Many of us barely had a chance to catch our breath as we then celebrated the Sacrament of Confirmation at the Cathedral in Belleville with our 22 now Confirmed Catholics, along with the parishes form Ellis Grove, Evansville, and St. Nicholas in O’Fallon. I continue to be asked on occasion why we are going to the Cathedral for our Confirmations. There are certainly practical reasons. There is the fact that we can work with other parishes on preparations and can spread the duties out a bit. There is also less worry in setting up as the Cathedral staff does much of this. It also saves the Bishop from having to make even more trips during this very busy time for him. However, most importantly, I think it gives our Confirmandi another opportunity to see that we are not just a local church. We are indeed a universal church, which is an important fact to realize as we restructure our local church, and more parishes will have to come together in order to stay viable.

I am happy to say that our Confirmandi were prayerful and reverent during the Mass. It was a wonderful Mass with inspiring music and a full Cathedral. We as a parish have one more opportunity to recognize our group tomorrow (April 27) during the 9:00AM Mass and at a reception after Mass at the KC Hall. I am going to miss working with my group of 7 in PSR. They have been dedicated in their preparation and they are flat out just a good group of kids. I am truly blessed to have now helped prepare 8 Confirmation classes, and God willing there will be more in my future.

Well I have spent so much time talking about myself that I have left little opportunity to talk about the big event of the weekend, which is of course the canonizations of Pope John XXIII and Pope John Paul II.  I’m sure I will be posting like a madman on our Facebook page about the events of the weekend.  I’d also like to direct you to a couple of links for coverage of this historic time in the church.  Fr. Robert Barron will be posting videos throughout the weekend.  Here is a link to his page:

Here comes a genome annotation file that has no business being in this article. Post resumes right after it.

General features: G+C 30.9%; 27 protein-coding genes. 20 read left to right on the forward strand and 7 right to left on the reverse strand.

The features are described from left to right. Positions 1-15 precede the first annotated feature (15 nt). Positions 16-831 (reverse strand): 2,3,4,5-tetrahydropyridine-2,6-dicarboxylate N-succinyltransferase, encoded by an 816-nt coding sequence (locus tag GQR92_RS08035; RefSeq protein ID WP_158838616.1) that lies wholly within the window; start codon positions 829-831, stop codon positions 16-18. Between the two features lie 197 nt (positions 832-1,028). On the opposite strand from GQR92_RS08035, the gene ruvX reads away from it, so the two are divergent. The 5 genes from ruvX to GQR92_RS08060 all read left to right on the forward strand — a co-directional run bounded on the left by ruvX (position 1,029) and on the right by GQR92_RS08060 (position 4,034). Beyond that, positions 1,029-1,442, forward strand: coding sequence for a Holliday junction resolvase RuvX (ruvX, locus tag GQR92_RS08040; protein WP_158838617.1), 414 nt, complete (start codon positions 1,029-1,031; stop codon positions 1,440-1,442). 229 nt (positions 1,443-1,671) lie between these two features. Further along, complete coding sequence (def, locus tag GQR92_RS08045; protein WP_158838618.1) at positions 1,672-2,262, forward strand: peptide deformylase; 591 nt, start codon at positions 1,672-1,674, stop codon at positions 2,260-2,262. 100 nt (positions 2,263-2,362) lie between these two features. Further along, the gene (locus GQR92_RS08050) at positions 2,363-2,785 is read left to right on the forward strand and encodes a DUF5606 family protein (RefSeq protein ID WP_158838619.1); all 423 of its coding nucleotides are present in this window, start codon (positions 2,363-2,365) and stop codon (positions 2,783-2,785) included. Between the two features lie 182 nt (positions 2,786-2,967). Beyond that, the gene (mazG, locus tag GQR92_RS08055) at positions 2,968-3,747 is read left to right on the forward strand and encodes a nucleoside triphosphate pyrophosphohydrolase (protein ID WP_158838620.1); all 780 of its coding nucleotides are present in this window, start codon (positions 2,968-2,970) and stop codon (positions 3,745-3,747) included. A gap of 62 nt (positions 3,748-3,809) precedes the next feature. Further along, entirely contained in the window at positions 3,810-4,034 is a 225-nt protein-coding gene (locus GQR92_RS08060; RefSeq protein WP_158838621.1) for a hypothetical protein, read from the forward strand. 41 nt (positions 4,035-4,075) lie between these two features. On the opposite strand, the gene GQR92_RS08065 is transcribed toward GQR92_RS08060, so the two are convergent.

http://wordfromrome.com/

Also, EWTN is providing mega coverage all weekend.  Here is a link to their programming guide:

http://www.ewtn.com/canonization/2popes/index.asp

What an exciting time to be a member of the Catholic Church!  Enjoy it and be proud of it!  Have a great week!  Peace.

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April 12, 2014 – Saying We Are Sorry (A Lot)

April 12, 2014

Well we have made it to Holy Week!  For priests and others involved in liturgy you could say that we have come to “crunch time.”  The many plans that have been made are now put into motion.  The palms are out, servers will be put through their paces, and the scent of incense will linger throughout the week.  It is the most activity the church will see compared to any other week of the year.  With all the busyness and distractions, it can be easy to forget what this coming week is really about.  We have so much activity this coming week because of the “week that was.”

The liturgies of this coming week are powerful and primal. We are a part of something both ancient and new, and what we do this week reminds us of that. The altar will be stripped. The cross will be venerated. The tabernacle will be emptied. The Blessed Sacrament will be moved. Bells will be stilled.  It is unlike any other time in our Catholic calendar.  For close to two thousand years, we have gathered like this, to light candles and chant prayers and read again the ancient stories of our redemption. But are we aware of what we are doing? Do we understand what it means? Do we realize the price that was paid?